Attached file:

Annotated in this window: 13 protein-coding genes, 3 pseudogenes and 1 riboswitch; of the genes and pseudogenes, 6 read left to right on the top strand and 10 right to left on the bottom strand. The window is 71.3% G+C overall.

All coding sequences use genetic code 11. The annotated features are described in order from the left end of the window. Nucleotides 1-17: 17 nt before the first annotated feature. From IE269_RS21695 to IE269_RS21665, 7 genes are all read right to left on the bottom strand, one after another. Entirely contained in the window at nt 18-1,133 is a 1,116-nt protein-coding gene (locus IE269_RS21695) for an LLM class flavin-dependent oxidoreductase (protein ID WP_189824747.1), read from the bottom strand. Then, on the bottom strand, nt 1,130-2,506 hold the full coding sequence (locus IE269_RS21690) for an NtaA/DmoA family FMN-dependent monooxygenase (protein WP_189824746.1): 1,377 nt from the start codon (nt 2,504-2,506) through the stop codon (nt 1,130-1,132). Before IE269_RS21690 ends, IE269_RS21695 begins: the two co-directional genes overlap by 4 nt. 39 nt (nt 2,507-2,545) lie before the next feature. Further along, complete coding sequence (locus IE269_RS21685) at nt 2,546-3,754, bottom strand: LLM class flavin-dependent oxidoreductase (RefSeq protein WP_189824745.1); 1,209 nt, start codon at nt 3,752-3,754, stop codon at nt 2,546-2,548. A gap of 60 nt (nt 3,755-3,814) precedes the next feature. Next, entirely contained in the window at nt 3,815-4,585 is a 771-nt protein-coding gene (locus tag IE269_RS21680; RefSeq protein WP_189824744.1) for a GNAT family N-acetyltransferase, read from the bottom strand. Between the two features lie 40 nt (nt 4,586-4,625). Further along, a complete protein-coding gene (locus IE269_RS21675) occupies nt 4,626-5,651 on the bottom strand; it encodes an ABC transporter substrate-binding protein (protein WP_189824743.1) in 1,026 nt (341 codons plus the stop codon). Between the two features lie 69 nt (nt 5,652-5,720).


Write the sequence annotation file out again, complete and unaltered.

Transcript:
Annotated in this window: 13 protein-coding genes, 3 pseudogenes and 1 riboswitch; of the genes and pseudogenes, 6 read left to right on the top strand and 10 right to left on the bottom strand. The window is 71.3% G+C overall.

All coding sequences use genetic code 11. The annotated features are described in order from the left end of the window. Nucleotides 1-17: 17 nt before the first annotated feature. From IE269_RS21695 to IE269_RS21665, 7 genes are all read right to left on the bottom strand, one after another. Entirely contained in the window at nt 18-1,133 is a 1,116-nt protein-coding gene (locus IE269_RS21695) for an LLM class flavin-dependent oxidoreductase (protein ID WP_189824747.1), read from the bottom strand. Then, on the bottom strand, nt 1,130-2,506 hold the full coding sequence (locus IE269_RS21690) for an NtaA/DmoA family FMN-dependent monooxygenase (protein WP_189824746.1): 1,377 nt from the start codon (nt 2,504-2,506) through the stop codon (nt 1,130-1,132). Before IE269_RS21690 ends, IE269_RS21695 begins: the two co-directional genes overlap by 4 nt. 39 nt (nt 2,507-2,545) lie before the next feature. Further along, complete coding sequence (locus IE269_RS21685) at nt 2,546-3,754, bottom strand: LLM class flavin-dependent oxidoreductase (RefSeq protein WP_189824745.1); 1,209 nt, start codon at nt 3,752-3,754, stop codon at nt 2,546-2,548. A gap of 60 nt (nt 3,755-3,814) precedes the next feature. Next, entirely contained in the window at nt 3,815-4,585 is a 771-nt protein-coding gene (locus tag IE269_RS21680; RefSeq protein WP_189824744.1) for a GNAT family N-acetyltransferase, read from the bottom strand. Between the two features lie 40 nt (nt 4,586-4,625). Further along, a complete protein-coding gene (locus IE269_RS21675) occupies nt 4,626-5,651 on the bottom strand; it encodes an ABC transporter substrate-binding protein (protein WP_189824743.1) in 1,026 nt (341 codons plus the stop codon). Between the two features lie 69 nt (nt 5,652-5,720).